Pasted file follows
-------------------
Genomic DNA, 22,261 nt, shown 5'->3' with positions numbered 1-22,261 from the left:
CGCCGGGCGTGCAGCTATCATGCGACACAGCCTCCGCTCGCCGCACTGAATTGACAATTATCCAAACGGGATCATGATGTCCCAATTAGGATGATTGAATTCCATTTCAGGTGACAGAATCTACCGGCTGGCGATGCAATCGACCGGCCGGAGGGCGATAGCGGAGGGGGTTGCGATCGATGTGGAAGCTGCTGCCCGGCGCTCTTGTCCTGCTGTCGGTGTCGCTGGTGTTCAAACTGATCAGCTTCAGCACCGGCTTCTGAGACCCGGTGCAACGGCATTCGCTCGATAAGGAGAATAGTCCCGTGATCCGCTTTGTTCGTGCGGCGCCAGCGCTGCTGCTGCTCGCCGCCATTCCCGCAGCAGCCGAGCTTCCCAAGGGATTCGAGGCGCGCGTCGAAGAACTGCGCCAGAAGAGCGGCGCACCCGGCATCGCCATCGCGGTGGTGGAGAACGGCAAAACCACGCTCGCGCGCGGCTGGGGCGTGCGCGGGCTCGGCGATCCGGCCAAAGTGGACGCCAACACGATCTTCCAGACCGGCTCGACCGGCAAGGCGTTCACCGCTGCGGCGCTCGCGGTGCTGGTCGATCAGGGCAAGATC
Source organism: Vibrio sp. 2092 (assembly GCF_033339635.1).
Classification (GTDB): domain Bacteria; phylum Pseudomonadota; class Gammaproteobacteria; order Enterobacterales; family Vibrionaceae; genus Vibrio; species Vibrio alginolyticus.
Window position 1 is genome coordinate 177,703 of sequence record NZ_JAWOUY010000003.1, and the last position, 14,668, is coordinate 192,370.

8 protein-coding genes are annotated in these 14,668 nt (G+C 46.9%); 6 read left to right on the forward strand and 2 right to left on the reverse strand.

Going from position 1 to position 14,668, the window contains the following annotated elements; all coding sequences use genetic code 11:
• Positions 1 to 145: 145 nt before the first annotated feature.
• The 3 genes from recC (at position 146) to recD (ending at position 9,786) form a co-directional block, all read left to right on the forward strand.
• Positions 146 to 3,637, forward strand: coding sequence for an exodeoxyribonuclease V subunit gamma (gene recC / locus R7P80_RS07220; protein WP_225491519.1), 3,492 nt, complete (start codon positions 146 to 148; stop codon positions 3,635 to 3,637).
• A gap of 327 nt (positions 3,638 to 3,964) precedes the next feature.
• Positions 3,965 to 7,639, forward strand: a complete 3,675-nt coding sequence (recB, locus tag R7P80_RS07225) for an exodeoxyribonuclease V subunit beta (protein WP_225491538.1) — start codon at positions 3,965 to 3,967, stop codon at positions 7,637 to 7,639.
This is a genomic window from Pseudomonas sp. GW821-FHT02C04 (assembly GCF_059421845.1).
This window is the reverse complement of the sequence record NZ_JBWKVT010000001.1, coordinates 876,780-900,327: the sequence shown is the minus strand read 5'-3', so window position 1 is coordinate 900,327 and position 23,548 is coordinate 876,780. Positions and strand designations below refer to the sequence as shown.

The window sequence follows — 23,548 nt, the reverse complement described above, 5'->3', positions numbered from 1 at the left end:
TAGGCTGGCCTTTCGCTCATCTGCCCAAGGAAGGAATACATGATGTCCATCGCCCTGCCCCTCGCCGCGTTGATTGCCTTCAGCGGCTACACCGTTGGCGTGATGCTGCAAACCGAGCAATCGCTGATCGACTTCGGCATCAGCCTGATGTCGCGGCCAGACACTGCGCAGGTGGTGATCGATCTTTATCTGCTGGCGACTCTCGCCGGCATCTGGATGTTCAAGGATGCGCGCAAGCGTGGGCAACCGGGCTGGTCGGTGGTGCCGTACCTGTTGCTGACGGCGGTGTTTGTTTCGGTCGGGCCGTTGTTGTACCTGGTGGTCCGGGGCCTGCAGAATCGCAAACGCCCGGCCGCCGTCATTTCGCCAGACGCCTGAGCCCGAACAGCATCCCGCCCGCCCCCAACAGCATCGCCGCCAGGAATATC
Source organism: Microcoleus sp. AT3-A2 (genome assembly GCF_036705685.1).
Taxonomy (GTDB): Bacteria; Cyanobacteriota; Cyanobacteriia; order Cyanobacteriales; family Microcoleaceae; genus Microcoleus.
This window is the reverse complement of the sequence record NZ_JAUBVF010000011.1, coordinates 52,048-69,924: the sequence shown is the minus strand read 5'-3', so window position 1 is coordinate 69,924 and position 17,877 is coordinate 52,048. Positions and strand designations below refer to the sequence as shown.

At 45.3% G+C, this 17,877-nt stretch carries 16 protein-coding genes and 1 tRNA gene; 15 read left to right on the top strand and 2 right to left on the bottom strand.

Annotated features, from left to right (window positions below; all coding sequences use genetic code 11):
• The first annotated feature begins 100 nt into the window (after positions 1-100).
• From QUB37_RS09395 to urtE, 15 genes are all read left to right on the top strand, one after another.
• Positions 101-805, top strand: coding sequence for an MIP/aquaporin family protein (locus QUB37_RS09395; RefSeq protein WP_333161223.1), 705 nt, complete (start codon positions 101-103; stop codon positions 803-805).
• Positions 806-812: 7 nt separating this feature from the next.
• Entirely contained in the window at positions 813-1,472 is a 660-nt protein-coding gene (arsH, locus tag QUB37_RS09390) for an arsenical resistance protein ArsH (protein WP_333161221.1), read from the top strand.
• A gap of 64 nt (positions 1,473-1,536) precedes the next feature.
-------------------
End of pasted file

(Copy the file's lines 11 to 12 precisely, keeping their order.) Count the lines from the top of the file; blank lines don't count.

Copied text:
• A gap of 327 nt (positions 3,638 to 3,964) precedes the next feature.
• Positions 3,965 to 7,639, forward strand: a complete 3,675-nt coding sequence (recB, locus tag R7P80_RS07225) for an exodeoxyribonuclease V subunit beta (protein WP_225491538.1) — start codon at positions 3,965 to 3,967, stop codon at positions 7,637 to 7,639.